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The Deeper Side of Fighting

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posted on Jan, 12 2014 @ 10:19 PM
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onequestion
reply to post by BDBinc
 


Its massively different. For one we both trained professionals. The difference is when you get ready for a fight most of the fighting takes place deep within you. Its mostly you fighting yourself. Its about overcoming odds and digging deep.

But you are both fighting for money and ego/prestige. The difference for kids fighting VS professional is only the money( and the amount of times they scrap/ experience).
Why is it good for you and not good to teach kids to fight and hurt each other?
Is it just the money they need= experienced kids cage fighting for money would be socially acceptable ?
Its the same with Kids, one kid's will is stronger even though he may not be stronger he can still "win" the scrap. mind over matter. Once you know this why repeat the lesson.

What obstacle is overcome by hitting another man?

I still don't know the point of "you fighting yourself".
What idea of yourself do you project onto the man you are hitting?
Don't you love yourself?
Why are you not in peace with yourself?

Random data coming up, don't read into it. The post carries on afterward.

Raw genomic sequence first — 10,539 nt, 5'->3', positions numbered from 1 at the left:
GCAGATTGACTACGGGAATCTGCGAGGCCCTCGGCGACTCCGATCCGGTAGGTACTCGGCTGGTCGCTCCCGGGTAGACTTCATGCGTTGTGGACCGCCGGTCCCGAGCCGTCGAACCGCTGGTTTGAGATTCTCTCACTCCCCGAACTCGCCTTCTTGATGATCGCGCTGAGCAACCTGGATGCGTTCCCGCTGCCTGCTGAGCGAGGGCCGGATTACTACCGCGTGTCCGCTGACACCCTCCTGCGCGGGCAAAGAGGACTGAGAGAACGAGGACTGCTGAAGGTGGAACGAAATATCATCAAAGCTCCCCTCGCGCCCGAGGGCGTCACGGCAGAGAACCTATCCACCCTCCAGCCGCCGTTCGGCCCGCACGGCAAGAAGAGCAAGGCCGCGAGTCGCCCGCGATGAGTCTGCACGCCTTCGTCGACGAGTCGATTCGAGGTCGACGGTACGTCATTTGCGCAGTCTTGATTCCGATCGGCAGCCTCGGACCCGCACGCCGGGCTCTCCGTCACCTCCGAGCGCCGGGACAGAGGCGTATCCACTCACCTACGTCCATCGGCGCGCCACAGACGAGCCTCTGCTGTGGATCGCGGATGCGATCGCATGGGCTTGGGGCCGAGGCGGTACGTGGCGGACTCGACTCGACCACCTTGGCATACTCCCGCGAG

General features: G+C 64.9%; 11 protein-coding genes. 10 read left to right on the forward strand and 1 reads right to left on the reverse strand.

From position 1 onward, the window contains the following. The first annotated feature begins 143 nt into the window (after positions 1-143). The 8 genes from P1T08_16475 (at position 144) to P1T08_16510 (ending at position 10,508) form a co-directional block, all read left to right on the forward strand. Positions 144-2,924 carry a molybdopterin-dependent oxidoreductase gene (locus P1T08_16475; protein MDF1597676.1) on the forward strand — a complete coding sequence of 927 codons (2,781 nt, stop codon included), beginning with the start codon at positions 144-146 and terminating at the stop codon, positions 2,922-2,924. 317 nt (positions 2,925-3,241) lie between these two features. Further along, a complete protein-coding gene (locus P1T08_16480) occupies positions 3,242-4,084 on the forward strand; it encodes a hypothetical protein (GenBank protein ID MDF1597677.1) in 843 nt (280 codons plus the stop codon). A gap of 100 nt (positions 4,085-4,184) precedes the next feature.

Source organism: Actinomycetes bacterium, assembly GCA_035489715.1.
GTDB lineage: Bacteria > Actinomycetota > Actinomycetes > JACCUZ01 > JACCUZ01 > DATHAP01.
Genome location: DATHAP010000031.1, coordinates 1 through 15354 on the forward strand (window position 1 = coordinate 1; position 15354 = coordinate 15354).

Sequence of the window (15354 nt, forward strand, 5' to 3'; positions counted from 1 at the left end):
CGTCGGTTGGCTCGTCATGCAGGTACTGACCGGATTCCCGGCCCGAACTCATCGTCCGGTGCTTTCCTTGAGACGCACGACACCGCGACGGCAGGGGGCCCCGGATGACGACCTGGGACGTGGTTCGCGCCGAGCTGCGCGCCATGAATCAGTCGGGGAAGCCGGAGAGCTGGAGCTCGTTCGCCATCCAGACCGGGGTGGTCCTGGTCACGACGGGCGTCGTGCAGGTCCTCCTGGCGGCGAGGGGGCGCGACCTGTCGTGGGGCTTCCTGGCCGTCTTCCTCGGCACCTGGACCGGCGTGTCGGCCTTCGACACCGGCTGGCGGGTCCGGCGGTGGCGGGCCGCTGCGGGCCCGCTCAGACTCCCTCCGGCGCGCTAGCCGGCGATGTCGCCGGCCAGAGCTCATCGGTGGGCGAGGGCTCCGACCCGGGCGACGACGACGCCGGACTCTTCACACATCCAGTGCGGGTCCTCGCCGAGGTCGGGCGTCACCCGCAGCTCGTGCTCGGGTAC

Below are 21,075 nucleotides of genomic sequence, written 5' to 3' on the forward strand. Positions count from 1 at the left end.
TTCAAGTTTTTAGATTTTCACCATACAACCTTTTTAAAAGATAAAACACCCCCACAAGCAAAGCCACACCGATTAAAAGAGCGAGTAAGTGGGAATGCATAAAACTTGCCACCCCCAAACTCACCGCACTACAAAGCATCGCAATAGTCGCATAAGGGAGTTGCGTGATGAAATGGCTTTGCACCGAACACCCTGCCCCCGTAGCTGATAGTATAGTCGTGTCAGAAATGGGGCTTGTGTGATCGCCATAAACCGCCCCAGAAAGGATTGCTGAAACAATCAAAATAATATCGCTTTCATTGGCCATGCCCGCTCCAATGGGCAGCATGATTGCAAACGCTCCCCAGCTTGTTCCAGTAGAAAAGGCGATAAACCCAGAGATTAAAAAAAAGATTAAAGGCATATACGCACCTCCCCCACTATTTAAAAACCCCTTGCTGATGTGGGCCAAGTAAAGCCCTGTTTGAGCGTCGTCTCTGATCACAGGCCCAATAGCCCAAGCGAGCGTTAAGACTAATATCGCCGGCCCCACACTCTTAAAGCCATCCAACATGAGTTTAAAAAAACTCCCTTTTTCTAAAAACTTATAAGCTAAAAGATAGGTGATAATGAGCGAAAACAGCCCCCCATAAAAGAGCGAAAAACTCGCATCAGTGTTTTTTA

posted on Jan, 12 2014 @ 10:34 PM
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The question everyone is wondering...will Silva return?
Haha

Good post, man. I have always been drawn to the martial arts as a form of expression more so than a means to beat someone up. The Eastern practices like Wu Shu and Wing Chun are particularly graceful and, well, like poetry in motion.

When I joined the service I fell in love with BJJ. Even the ground and pound style is poetic. When you begin to learn the finer points of what those dudes are doing rolling around on the ground you begin to see a lot of grace in it.

I dunno if that is a warrior spirit so much as it is a desire to prove one's self athletically to one's self, but I like it. Its fun. Even the getting knocked out part.

Its always interesting to watch two dudes battle hard as hell for a half hour or so, see one guy get knocked out, and then get up and hug his aggressor. Its not for everyone, but those who do it, "get it."



posted on Jan, 13 2014 @ 03:02 AM
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Good thread. S&F

I used to be quite active in Muay Thai, and witnessed the gym's fighters preparing for war. The mental side is what makes or breaks a fighter, and as such is just as important, if not more-so, than one's physical ability.

What i particularly enjoyed about Muay Thai was the spiritual side which has its roots in the ancient days. Real deep stuff which deserves more respect and recognition in the modern fighting sphere, in my opinion.



posted on Jan, 13 2014 @ 03:25 AM
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I do not practice these things myself, but have long been able to perceive the deeper spiritual lessons that can lie within them.